“These warnings are total nonsense,” he insists. “The Russian community here is an eclectic mix of freelancers, tourism workers and the families of wealthy Russian businessmen. They love it here and are completely safe.”

Montenegro’s economy boomed in the 2000s largely thanks to hundreds of millions of euros in Russian investment and tourism that transformed its seaside towns into glitzy retreats for Russia’s rich and famous.

In 2012 the country began granting residency permits to foreigners who purchased local property, prompting a further influx of Russians seeking financial havens abroad. Recent changes mean the permits can now be extended indefinitely.

But the government in Podgorica has at the same time sought greater integration with the west. By joining Nato it has secured for the alliance an uninterrupted presence along the Adriatic coast, frustrating Moscow’s efforts to roll back western influence in the Balkans and leaving some in the Kremlin feeling jilted.

Montenegro’s military is limited; the country will have the alliance’s smallest military budget. But diplomats believe expanding Nato membership signals western commitment to the Balkans, at a time when, according to UK prime minister Theresa May among others, Russia is using disinformation and other tools to destabilise the volatile region on Europe’s south-eastern flank.

However, the Nato accession has proved controversial at home. Polls suggest Montenegrins are split down the middle on the issue, with Mr Markovic’s government refusing opposition calls for a referendum on membership.

Some fear the impact not just on tourism, but on other sectors of the economy. In a sign of the mounting tensions, Oleg Deripaska, the Russian billionaire who invested in Montenegro’s largest aluminium company in 2005, has taken the Montenegrin government to an international arbitration court in Vienna, alleging unfair treatment — although the origins of this row predate the Nato issue.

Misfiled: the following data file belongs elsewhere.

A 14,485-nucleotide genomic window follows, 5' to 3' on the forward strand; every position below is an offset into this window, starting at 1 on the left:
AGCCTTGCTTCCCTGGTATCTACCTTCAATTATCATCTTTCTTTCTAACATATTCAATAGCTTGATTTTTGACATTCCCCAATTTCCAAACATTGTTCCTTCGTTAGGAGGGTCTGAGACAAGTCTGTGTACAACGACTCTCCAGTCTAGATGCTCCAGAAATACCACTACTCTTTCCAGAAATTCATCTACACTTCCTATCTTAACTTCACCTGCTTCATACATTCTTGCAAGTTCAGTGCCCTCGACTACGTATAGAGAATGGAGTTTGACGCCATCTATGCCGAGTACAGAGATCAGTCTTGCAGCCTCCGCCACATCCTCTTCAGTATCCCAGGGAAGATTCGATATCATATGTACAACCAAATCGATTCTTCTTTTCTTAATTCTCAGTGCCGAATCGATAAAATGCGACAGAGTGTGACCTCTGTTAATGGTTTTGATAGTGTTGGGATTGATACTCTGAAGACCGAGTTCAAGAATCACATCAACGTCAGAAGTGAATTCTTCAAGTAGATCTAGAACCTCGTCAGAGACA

The spat mirrors a wider souring of relations with Moscow, which separately stands accused of involvement in an alleged attempt in October to overthrow Montenegro’s government, as part of a failed bid to thwart the country’s Nato accession.

A special prosecutor has accused two Russian nationals — including a former diplomat previously expelled from Poland on suspicion of espionage — of masterminding the plot to storm the country’s parliament and install pro-Russian politicians in government. Moscow has rejected the claims as “absurd”.

Alexander Khrgian, a lawyer who chairs Montenegro’s Russian diaspora society, remains positive and insists the country is “still wonderful” for Russians.

However, he admits he has fielded a number of calls from would-be Russian investors and tourists concerned by the raised tensions.

Mr Markovic insists Montenegro will not be diverted either from its Nato commitments or its western integration plans, whatever the costs.

“We are prepared for any decision [by Moscow]” he told reporters. “Nothing is going to deter us from the path we decided to take.”